Implementing Changes in a Codependent Relationship
We worked together to identify a healthier role Alicia could play in their relationship. Alicia knew her sister needed financial help. Alicia decided on an amount of money she felt comfortable giving her sister each month and stopped giving her more than what she allotted. Eventually, Alicia told her sister that she would no longer take her calls and asked her sister to stop texting except to acknowledge receipt of her allowance. While Alicia’s sister still sends more text messages than that, happily, they are kinder messages, showing some appreciation for what Alicia is doing for her. But Alicia maintains the boundary and only responds when appropriate. While Alicia would like for more in the relationship with her sister, she believes she is doing the best she can for both of them and is content.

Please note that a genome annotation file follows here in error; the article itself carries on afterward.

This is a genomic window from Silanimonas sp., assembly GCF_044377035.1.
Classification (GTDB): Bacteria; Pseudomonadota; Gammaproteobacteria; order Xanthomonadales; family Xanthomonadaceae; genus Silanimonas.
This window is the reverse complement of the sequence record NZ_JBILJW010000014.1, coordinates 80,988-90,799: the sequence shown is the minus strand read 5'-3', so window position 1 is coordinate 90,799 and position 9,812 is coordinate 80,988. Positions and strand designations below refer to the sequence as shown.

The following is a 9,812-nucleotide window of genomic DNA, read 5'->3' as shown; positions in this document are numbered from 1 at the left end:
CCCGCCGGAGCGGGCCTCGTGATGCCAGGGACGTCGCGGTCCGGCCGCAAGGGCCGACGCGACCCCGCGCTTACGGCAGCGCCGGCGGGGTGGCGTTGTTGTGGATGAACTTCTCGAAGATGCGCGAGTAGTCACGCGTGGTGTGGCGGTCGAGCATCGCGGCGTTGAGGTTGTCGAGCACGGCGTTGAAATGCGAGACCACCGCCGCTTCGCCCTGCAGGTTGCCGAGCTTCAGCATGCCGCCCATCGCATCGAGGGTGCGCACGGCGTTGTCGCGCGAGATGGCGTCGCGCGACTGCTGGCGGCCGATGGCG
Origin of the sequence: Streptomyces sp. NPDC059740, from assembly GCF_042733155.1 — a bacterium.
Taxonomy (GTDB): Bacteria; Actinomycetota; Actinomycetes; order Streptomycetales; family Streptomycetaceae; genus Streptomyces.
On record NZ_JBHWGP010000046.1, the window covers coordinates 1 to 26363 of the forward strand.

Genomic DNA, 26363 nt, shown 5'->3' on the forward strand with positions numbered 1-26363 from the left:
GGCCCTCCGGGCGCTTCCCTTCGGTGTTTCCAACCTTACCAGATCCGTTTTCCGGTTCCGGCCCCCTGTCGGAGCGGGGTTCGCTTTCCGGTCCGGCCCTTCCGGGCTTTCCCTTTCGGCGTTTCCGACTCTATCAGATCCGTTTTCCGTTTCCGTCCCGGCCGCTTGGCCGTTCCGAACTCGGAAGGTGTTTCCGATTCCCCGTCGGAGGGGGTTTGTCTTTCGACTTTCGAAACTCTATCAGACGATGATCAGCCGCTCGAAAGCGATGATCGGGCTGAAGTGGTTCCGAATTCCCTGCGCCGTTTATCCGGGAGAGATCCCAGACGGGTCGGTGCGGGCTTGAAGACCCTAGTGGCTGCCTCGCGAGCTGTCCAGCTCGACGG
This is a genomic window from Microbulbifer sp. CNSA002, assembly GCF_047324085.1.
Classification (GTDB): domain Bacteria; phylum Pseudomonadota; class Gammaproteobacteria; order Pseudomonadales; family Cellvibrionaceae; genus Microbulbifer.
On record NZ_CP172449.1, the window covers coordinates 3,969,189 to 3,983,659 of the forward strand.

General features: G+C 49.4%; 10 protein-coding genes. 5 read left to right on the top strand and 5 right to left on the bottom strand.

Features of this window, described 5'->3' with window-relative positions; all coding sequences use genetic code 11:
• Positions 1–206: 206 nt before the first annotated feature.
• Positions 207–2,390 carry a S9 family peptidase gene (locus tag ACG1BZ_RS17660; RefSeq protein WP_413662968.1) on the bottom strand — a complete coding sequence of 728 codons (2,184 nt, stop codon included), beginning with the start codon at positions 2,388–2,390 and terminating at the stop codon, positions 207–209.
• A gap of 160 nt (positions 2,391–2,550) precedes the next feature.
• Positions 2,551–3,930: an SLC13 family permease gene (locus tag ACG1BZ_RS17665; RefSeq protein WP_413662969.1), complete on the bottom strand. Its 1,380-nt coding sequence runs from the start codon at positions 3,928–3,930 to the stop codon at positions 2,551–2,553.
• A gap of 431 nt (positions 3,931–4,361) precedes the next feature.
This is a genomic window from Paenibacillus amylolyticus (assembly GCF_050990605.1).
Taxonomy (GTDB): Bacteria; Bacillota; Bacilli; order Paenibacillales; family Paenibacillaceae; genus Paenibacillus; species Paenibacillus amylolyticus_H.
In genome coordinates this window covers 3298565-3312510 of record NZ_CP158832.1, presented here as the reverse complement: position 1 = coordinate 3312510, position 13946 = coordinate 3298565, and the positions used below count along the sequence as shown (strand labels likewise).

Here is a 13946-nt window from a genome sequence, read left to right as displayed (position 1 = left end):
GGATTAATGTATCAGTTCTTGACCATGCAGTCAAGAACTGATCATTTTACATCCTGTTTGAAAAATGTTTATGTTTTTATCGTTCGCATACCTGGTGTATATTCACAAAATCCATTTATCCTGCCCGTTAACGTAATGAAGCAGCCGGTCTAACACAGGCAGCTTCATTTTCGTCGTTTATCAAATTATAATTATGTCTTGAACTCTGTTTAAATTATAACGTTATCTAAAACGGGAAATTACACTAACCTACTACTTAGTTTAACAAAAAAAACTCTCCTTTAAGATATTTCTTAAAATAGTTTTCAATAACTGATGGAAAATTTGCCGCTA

Practicing for Yourself
What about you? Do you have people in your life who cause you hurt and pain? Can you stop thinking about how they contribute to the pain? Can you finally accept them where they are, for who they are? If you can stop expecting or even hoping that they will change, you have a chance to be free from the codependent cycle.
Owning Your Part
Once you give up on changing them, ask yourself this question: Given who they are, who do you want to be in this relationship? What do you want? What do you need to do to feel comfortable in the relationship?